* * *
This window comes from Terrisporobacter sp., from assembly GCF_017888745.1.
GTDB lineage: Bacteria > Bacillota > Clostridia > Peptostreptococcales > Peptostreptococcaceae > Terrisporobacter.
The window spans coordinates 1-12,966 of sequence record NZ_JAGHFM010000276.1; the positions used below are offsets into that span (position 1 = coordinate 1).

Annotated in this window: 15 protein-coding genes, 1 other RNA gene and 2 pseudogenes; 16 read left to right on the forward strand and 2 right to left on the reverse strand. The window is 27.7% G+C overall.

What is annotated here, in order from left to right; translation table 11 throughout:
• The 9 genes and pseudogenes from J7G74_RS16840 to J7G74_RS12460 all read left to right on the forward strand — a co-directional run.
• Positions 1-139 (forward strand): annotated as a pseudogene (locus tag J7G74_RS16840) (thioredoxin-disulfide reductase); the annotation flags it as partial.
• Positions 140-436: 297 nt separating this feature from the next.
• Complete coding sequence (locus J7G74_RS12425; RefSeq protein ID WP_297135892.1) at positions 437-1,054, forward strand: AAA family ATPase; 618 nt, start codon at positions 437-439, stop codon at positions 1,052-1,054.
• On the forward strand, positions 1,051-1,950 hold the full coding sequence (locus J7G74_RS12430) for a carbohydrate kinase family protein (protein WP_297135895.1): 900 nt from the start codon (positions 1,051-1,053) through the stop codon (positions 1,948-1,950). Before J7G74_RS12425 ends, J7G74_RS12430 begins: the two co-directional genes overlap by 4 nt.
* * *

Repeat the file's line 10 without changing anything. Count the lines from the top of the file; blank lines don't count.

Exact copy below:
• On the forward strand, positions 1,051-1,950 hold the full coding sequence (locus J7G74_RS12430) for a carbohydrate kinase family protein (protein WP_297135895.1): 900 nt from the start codon (positions 1,051-1,053) through the stop codon (positions 1,948-1,950). Before J7G74_RS12425 ends, J7G74_RS12430 begins: the two co-directional genes overlap by 4 nt.